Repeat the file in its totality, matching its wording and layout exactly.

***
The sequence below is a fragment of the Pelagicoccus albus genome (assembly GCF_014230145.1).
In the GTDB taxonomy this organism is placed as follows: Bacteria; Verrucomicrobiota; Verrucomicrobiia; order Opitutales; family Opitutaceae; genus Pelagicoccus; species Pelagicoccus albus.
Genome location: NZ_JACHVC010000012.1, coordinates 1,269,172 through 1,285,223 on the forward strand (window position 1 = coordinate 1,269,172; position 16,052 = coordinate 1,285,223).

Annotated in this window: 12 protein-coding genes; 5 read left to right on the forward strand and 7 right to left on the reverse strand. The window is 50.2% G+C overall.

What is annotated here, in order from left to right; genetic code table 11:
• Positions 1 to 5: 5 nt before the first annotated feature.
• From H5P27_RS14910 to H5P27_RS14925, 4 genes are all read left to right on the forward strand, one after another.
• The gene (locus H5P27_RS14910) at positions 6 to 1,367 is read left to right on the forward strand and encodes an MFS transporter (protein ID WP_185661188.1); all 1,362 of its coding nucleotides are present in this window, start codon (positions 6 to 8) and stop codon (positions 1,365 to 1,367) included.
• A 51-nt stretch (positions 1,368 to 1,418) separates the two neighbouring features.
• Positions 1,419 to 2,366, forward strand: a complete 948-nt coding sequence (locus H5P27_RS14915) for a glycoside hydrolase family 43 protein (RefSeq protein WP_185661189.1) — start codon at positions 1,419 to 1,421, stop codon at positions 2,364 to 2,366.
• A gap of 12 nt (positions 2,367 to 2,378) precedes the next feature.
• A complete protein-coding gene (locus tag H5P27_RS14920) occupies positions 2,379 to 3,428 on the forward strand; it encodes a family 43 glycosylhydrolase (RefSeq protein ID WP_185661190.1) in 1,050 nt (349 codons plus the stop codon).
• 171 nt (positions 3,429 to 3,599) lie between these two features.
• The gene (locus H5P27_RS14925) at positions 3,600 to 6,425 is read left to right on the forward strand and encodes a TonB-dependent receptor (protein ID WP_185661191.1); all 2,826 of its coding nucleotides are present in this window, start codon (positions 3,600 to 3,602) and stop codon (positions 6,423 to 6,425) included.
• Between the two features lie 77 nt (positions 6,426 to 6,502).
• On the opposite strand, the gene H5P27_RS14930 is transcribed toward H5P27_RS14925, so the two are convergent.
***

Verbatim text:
The sequence below is a fragment of the Pelagicoccus albus genome (assembly GCF_014230145.1).
In the GTDB taxonomy this organism is placed as follows: Bacteria; Verrucomicrobiota; Verrucomicrobiia; order Opitutales; family Opitutaceae; genus Pelagicoccus; species Pelagicoccus albus.
Genome location: NZ_JACHVC010000012.1, coordinates 1,269,172 through 1,285,223 on the forward strand (window position 1 = coordinate 1,269,172; position 16,052 = coordinate 1,285,223).

Annotated in this window: 12 protein-coding genes; 5 read left to right on the forward strand and 7 right to left on the reverse strand. The window is 50.2% G+C overall.

What is annotated here, in order from left to right; genetic code table 11:
• Positions 1 to 5: 5 nt before the first annotated feature.
• From H5P27_RS14910 to H5P27_RS14925, 4 genes are all read left to right on the forward strand, one after another.
• The gene (locus H5P27_RS14910) at positions 6 to 1,367 is read left to right on the forward strand and encodes an MFS transporter (protein ID WP_185661188.1); all 1,362 of its coding nucleotides are present in this window, start codon (positions 6 to 8) and stop codon (positions 1,365 to 1,367) included.
• A 51-nt stretch (positions 1,368 to 1,418) separates the two neighbouring features.
• Positions 1,419 to 2,366, forward strand: a complete 948-nt coding sequence (locus H5P27_RS14915) for a glycoside hydrolase family 43 protein (RefSeq protein WP_185661189.1) — start codon at positions 1,419 to 1,421, stop codon at positions 2,364 to 2,366.
• A gap of 12 nt (positions 2,367 to 2,378) precedes the next feature.
• A complete protein-coding gene (locus tag H5P27_RS14920) occupies positions 2,379 to 3,428 on the forward strand; it encodes a family 43 glycosylhydrolase (RefSeq protein ID WP_185661190.1) in 1,050 nt (349 codons plus the stop codon).
• 171 nt (positions 3,429 to 3,599) lie between these two features.
• The gene (locus H5P27_RS14925) at positions 3,600 to 6,425 is read left to right on the forward strand and encodes a TonB-dependent receptor (protein ID WP_185661191.1); all 2,826 of its coding nucleotides are present in this window, start codon (positions 3,600 to 3,602) and stop codon (positions 6,423 to 6,425) included.
• Between the two features lie 77 nt (positions 6,426 to 6,502).
• On the opposite strand, the gene H5P27_RS14930 is transcribed toward H5P27_RS14925, so the two are convergent.